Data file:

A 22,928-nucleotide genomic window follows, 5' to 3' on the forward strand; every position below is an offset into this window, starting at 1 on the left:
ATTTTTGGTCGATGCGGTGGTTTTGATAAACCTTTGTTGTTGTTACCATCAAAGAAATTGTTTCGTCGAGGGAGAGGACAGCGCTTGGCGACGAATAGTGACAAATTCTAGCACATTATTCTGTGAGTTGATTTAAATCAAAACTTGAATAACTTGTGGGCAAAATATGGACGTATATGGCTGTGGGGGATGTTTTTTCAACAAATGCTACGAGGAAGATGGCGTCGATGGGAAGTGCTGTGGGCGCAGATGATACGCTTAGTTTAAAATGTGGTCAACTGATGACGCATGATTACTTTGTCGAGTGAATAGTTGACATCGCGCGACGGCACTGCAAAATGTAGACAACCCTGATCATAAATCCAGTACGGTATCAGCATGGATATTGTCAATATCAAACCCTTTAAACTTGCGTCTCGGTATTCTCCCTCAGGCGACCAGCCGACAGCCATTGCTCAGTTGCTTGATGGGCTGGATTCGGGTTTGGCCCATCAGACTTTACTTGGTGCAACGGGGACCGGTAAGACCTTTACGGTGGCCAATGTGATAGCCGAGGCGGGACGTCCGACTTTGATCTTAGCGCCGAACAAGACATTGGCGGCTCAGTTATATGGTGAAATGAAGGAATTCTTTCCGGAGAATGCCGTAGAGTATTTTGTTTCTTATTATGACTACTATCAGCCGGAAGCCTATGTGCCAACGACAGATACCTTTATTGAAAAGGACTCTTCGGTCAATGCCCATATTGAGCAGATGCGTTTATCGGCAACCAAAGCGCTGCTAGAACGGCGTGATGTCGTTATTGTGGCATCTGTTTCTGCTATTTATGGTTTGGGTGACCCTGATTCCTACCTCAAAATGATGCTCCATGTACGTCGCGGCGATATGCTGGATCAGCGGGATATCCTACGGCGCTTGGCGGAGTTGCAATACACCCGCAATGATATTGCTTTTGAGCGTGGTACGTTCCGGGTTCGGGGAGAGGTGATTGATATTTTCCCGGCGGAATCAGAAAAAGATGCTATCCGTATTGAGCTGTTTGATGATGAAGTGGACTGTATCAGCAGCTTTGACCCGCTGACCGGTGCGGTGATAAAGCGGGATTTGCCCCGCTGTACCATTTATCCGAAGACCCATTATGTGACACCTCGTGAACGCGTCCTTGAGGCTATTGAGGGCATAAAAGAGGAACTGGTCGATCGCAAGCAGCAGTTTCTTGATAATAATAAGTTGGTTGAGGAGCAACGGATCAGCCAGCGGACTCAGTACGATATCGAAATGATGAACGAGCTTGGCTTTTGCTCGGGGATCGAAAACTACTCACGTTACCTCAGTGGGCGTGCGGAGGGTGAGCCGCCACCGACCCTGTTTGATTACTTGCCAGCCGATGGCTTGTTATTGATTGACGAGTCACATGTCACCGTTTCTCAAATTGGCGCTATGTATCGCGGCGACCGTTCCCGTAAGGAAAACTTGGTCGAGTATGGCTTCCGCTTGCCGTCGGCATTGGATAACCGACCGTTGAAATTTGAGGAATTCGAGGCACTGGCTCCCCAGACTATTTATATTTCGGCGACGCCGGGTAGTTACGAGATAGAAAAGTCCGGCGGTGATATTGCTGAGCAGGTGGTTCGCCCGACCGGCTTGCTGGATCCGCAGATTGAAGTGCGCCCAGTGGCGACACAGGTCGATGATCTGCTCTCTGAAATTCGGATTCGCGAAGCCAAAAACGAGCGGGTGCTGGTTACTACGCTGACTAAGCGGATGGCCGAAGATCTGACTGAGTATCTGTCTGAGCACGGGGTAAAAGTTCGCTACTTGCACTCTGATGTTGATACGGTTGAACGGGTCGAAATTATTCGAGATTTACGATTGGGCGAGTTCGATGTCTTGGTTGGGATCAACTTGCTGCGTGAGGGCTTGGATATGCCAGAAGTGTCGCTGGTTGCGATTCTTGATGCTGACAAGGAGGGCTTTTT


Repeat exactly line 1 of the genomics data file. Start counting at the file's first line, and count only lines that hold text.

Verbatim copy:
A 22,928-nucleotide genomic window follows, 5' to 3' on the forward strand; every position below is an offset into this window, starting at 1 on the left: